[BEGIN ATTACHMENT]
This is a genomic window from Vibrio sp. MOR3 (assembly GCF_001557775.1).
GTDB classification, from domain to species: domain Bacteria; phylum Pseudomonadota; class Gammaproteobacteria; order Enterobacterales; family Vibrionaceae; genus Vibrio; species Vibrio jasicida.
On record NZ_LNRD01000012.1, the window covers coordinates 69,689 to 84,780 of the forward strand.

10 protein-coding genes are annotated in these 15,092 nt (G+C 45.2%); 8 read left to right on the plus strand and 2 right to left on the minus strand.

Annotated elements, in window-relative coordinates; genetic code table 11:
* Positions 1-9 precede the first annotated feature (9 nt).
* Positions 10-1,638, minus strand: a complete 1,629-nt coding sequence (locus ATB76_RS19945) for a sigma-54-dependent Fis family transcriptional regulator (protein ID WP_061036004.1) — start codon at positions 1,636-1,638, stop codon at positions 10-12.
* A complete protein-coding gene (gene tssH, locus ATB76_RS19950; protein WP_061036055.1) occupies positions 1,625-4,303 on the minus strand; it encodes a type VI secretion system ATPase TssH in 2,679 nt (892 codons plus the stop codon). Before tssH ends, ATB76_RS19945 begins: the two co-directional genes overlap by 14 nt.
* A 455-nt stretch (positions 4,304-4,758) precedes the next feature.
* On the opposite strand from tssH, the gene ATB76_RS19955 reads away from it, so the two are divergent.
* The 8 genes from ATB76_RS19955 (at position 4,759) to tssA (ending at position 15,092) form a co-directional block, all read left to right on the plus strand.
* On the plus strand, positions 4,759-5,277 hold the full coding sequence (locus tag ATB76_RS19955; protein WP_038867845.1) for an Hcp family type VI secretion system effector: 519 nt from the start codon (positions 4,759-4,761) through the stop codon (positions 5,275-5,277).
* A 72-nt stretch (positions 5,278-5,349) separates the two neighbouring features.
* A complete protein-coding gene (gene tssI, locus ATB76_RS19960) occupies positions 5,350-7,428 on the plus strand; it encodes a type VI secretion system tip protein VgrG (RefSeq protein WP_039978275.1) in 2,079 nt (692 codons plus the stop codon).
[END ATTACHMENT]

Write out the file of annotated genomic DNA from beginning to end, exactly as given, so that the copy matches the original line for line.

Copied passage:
This is a genomic window from Vibrio sp. MOR3 (assembly GCF_001557775.1).
GTDB classification, from domain to species: domain Bacteria; phylum Pseudomonadota; class Gammaproteobacteria; order Enterobacterales; family Vibrionaceae; genus Vibrio; species Vibrio jasicida.
On record NZ_LNRD01000012.1, the window covers coordinates 69,689 to 84,780 of the forward strand.

10 protein-coding genes are annotated in these 15,092 nt (G+C 45.2%); 8 read left to right on the plus strand and 2 right to left on the minus strand.

Annotated elements, in window-relative coordinates; genetic code table 11:
* Positions 1-9 precede the first annotated feature (9 nt).
* Positions 10-1,638, minus strand: a complete 1,629-nt coding sequence (locus ATB76_RS19945) for a sigma-54-dependent Fis family transcriptional regulator (protein ID WP_061036004.1) — start codon at positions 1,636-1,638, stop codon at positions 10-12.
* A complete protein-coding gene (gene tssH, locus ATB76_RS19950; protein WP_061036055.1) occupies positions 1,625-4,303 on the minus strand; it encodes a type VI secretion system ATPase TssH in 2,679 nt (892 codons plus the stop codon). Before tssH ends, ATB76_RS19945 begins: the two co-directional genes overlap by 14 nt.
* A 455-nt stretch (positions 4,304-4,758) precedes the next feature.
* On the opposite strand from tssH, the gene ATB76_RS19955 reads away from it, so the two are divergent.
* The 8 genes from ATB76_RS19955 (at position 4,759) to tssA (ending at position 15,092) form a co-directional block, all read left to right on the plus strand.
* On the plus strand, positions 4,759-5,277 hold the full coding sequence (locus tag ATB76_RS19955; protein WP_038867845.1) for an Hcp family type VI secretion system effector: 519 nt from the start codon (positions 4,759-4,761) through the stop codon (positions 5,275-5,277).
* A 72-nt stretch (positions 5,278-5,349) separates the two neighbouring features.
* A complete protein-coding gene (gene tssI, locus ATB76_RS19960) occupies positions 5,350-7,428 on the plus strand; it encodes a type VI secretion system tip protein VgrG (RefSeq protein WP_039978275.1) in 2,079 nt (692 codons plus the stop codon).